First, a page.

Father of Hybrid Rice, Yuan Longping, passes away May 22, 2021

APSA would like to express sincere and heartfelt condolences to the family, friends and associates of Professor Yuan Longping, who passed away in the southern Chinese city Changsha on Saturday (May 22). He would have turned 91 this September. 

Born in 1930 in Beijing, Prof. Yuan Longping grew up during a tumultuous period; the young Yuan moved around the country with his family frequently, having lived and studied in many places, including in Hunan, Chongqing, Hankou and Nanjing.

After graduating in 1953 from the Southwest Agricultural College (now part of Southwest University), Yuan worked as an agriculture educator in Anjiang, Hunan Province.

Motivated to use his background in agriculture as a way to help the people who had suffered from a serious famine in the 1960s, Professor Longping came up with an idea for hybridizing rice to increase and improve yields. 

In 1964, he found a natural hybrid rice plant that had many advantages over other varieties.

By 1973, he had cultivated a hybrid variety that yielded 20 per cent more per unit than other varieties. 

The following year he successfully developed the technology to produce indica rice, putting China at the forefront of modern rice production and garnering the title, ‘Father of Hybrid Rice.’

In 1979 the technique for producing hybrid rice was introduced in the USA, and since then more than 20 countries have adopted hybrid rice.

He soon became a wealthy man of national and international fame, having won many domestic and international awards and is famous across China. 

Among his prestigious accolades include the State Preeminent Science and Technology Award of China in 2000, the Wolf Prize in Agriculture and the World Food Prize in 2004, and, in 2019, he was bestowed with China’s highest order of honor -- the Medal of the Republic 共和国勋章.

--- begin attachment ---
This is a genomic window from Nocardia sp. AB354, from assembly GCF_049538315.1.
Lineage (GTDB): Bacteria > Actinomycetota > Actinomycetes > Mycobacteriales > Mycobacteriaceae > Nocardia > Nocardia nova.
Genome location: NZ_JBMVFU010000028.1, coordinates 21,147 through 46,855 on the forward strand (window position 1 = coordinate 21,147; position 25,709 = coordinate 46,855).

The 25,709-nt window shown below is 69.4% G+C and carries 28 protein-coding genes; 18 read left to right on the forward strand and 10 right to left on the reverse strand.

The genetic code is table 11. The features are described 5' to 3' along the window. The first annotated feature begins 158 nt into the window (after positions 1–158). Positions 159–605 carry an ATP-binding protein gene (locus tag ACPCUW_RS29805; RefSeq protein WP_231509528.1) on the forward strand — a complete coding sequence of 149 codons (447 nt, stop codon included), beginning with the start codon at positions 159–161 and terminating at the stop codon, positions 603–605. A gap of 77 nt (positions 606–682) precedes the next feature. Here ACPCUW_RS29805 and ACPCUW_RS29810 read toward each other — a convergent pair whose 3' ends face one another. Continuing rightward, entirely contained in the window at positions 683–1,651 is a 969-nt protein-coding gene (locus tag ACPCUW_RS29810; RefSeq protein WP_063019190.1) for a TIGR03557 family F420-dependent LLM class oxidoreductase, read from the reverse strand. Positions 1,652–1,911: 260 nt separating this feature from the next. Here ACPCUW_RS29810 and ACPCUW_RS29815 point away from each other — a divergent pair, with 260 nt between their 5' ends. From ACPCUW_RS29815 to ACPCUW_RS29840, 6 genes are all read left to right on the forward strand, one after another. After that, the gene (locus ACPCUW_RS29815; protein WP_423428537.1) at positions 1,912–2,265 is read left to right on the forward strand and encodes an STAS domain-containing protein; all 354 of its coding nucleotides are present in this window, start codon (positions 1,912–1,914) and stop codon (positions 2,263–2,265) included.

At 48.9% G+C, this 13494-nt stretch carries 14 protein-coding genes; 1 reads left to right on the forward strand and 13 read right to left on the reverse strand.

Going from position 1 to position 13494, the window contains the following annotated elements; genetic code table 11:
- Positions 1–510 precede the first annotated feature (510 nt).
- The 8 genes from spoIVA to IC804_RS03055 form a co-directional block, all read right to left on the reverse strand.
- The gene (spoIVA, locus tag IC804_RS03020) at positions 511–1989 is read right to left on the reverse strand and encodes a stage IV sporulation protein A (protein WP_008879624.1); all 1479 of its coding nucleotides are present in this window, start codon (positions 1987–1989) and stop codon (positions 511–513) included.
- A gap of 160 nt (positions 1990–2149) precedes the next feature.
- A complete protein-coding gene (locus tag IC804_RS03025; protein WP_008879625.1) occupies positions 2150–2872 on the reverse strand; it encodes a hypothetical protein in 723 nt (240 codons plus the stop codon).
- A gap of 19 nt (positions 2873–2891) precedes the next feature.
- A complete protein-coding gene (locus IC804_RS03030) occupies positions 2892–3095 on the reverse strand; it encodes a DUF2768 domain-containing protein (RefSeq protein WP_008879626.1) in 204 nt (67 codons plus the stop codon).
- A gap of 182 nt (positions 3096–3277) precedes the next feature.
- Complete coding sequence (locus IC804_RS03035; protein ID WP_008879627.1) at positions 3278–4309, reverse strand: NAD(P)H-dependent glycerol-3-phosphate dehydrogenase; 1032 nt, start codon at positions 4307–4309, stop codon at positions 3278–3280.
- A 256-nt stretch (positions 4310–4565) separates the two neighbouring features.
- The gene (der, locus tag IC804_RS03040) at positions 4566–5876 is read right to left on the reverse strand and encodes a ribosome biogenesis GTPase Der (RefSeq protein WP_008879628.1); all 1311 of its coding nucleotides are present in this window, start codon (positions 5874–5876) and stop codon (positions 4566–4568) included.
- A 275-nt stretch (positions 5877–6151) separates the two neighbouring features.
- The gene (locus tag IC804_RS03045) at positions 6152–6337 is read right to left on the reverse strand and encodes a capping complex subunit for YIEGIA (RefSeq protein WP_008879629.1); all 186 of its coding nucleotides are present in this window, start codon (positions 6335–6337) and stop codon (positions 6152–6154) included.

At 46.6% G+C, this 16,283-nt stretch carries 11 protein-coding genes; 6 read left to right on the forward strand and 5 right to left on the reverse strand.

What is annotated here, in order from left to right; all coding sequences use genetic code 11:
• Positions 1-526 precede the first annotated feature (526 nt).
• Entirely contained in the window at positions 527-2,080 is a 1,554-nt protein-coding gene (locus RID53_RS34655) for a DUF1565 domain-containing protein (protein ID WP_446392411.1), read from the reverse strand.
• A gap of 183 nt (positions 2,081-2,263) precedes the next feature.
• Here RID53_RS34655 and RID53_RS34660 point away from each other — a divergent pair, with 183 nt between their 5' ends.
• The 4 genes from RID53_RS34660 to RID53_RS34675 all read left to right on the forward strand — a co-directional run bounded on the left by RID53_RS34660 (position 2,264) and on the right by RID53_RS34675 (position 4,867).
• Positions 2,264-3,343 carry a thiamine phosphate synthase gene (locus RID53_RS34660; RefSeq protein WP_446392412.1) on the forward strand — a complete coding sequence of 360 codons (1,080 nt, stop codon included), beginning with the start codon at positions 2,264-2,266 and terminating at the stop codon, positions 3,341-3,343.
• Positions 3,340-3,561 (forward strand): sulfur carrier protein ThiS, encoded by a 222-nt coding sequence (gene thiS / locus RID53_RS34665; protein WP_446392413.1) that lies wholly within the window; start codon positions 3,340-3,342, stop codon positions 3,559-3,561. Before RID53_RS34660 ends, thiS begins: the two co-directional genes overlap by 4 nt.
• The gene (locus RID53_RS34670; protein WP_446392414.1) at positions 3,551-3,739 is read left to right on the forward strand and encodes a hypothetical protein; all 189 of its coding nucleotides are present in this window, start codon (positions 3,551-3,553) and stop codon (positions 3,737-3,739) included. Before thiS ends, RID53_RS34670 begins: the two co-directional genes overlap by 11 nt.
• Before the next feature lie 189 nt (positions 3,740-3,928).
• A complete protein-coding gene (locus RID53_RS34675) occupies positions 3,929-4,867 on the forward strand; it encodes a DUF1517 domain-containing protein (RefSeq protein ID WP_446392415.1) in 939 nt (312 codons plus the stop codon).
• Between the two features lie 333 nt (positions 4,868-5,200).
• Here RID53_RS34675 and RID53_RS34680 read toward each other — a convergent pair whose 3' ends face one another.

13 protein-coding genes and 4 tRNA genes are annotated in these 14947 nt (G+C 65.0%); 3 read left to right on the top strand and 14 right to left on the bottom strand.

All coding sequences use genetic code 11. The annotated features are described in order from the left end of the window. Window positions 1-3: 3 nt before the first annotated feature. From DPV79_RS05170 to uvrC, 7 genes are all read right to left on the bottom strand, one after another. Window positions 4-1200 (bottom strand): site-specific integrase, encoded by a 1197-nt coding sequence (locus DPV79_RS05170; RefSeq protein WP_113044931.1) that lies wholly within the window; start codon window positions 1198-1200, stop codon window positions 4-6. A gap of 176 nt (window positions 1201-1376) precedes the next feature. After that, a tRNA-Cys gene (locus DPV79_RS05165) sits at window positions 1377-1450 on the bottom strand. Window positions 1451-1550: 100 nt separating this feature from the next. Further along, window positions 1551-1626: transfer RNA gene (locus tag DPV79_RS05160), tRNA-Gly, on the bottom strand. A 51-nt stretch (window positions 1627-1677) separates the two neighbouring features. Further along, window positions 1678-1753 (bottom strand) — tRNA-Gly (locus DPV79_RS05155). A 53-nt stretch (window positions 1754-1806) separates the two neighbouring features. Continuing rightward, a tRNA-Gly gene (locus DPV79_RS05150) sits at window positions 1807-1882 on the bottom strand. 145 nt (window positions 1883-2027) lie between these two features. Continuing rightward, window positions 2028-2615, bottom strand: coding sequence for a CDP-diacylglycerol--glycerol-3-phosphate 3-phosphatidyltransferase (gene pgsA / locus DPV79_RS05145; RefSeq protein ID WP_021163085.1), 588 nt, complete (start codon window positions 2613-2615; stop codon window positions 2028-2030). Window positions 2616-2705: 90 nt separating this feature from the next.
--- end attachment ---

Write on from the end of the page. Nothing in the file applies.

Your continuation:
Even into his later years, Professor Yuan was an active rice researcher, public speaker, and educator, highly committed and dedicated to his work and love for breeding. 

Over this past decade, he has spearheaded continous work on the development  of a number of ‘Super Rice’ varieties, some which promise yields 30 per cent higher than those of common OP varieties of rice. 

In August 2015, the then-energetic 85-year-old Yuan hosted an APSA Hybrid Rice Study Tour delegation. 

Professor Yuan told the delegation that it was good that international communication on hybrid rice was enhanced by such tours. 

He showed delegates the new hybrid varieties he had eagerly been working on, and the APSA delegates were astonished and inspired by his vigor and passion.  

Such attributes pushed his research and development forward and higher in the proceeding years as Prof. Yuan refused to be idle. 

Prior to his hospitalization on April 7, he had been working diligently on important hybrid rice research in Sanya, Hainan. 

Longping is survived by his wife of 57 years, Deng Zhe. 

APSA and the Asia and Pacific seed industry are deeply saddened by this great loss, though are truly grateful for his passion, dedication and contributions to seed and breeding.